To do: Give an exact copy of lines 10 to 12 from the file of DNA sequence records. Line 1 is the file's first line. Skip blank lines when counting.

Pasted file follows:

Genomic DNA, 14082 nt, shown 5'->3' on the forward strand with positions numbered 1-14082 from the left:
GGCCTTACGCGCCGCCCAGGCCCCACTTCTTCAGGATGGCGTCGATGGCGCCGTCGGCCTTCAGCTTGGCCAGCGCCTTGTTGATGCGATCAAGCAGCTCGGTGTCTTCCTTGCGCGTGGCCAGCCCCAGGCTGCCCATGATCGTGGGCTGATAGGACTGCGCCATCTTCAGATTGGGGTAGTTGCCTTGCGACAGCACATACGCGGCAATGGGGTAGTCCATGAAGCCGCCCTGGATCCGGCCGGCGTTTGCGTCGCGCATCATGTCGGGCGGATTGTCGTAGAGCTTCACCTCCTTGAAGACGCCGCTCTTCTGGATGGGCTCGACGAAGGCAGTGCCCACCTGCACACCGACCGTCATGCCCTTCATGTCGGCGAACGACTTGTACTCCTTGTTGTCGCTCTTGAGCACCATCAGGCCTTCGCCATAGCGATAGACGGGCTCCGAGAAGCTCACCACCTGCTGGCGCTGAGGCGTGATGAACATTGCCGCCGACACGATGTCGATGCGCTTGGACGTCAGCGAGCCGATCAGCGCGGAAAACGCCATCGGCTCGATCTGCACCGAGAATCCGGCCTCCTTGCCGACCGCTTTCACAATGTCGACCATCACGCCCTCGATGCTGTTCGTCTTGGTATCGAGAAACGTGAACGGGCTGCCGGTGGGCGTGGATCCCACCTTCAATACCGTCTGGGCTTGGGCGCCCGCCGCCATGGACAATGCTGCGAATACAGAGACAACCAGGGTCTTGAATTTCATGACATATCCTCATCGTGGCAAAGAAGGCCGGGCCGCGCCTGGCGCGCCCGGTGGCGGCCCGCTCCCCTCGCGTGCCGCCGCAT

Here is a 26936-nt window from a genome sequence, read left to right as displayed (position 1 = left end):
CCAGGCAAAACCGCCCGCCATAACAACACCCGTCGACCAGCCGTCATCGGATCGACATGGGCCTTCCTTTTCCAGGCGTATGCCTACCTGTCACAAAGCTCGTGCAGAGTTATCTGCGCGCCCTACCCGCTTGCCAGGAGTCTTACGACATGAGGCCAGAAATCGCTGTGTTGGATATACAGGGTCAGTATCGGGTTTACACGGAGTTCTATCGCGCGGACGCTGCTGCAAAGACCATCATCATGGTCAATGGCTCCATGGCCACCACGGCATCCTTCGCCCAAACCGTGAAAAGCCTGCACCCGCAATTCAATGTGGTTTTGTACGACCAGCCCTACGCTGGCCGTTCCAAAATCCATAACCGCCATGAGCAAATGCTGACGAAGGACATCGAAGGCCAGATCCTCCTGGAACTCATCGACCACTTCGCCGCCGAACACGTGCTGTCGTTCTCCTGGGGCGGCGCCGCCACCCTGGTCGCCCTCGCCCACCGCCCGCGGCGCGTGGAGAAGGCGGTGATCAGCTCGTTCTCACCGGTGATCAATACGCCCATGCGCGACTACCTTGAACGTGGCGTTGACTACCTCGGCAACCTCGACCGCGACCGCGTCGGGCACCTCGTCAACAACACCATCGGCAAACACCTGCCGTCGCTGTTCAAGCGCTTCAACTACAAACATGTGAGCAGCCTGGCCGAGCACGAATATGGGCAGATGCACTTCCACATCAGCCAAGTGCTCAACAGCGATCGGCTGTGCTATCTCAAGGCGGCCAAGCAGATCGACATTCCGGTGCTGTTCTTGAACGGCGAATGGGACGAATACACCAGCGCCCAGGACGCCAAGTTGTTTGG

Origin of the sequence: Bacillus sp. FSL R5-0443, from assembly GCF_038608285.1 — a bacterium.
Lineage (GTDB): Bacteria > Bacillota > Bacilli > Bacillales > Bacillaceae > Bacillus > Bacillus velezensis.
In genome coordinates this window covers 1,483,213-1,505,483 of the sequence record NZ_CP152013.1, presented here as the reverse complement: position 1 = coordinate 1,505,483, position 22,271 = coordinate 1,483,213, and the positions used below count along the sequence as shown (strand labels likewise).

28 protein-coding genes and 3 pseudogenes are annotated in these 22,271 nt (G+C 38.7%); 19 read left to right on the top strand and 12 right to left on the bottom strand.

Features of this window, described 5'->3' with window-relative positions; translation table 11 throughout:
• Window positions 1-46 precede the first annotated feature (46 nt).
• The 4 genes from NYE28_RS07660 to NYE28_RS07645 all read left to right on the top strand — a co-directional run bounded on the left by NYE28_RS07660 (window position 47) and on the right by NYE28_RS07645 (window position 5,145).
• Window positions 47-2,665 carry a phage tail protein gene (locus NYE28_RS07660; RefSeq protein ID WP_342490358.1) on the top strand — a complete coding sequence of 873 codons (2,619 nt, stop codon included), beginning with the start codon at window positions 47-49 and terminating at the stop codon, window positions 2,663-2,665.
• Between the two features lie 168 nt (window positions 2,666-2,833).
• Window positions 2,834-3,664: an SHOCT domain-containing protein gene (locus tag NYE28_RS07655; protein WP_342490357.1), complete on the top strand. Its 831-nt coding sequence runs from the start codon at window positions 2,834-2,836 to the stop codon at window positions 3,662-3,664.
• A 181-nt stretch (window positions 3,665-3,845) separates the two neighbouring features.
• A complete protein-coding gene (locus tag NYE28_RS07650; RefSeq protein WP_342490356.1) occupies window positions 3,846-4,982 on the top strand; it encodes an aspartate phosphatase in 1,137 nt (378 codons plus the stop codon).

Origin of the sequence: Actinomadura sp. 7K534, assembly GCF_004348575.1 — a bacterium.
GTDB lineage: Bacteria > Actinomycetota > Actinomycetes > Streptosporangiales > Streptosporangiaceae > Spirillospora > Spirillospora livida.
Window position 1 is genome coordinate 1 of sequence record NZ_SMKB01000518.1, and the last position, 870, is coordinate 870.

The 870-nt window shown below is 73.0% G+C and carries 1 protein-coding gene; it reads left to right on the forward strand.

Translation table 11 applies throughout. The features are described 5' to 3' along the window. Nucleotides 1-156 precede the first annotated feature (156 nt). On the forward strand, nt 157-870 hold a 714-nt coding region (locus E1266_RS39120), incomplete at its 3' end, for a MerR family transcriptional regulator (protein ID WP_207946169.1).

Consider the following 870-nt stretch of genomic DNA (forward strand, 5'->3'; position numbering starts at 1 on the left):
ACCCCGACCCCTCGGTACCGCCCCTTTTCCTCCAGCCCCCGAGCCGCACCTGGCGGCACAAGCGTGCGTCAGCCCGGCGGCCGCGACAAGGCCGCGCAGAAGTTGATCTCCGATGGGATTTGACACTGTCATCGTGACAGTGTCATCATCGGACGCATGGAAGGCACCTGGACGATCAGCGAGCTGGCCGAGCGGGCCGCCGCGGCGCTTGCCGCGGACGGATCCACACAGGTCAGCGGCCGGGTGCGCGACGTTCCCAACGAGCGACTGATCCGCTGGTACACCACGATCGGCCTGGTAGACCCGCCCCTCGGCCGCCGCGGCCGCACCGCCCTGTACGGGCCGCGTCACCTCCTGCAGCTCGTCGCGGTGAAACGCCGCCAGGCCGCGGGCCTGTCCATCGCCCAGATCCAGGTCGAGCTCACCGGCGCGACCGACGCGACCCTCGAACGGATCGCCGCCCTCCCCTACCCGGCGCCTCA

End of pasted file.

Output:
• Window positions 1-46 precede the first annotated feature (46 nt).
• The 4 genes from NYE28_RS07660 to NYE28_RS07645 all read left to right on the top strand — a co-directional run bounded on the left by NYE28_RS07660 (window position 47) and on the right by NYE28_RS07645 (window position 5,145).
• Window positions 47-2,665 carry a phage tail protein gene (locus NYE28_RS07660; RefSeq protein ID WP_342490358.1) on the top strand — a complete coding sequence of 873 codons (2,619 nt, stop codon included), beginning with the start codon at window positions 47-49 and terminating at the stop codon, window positions 2,663-2,665.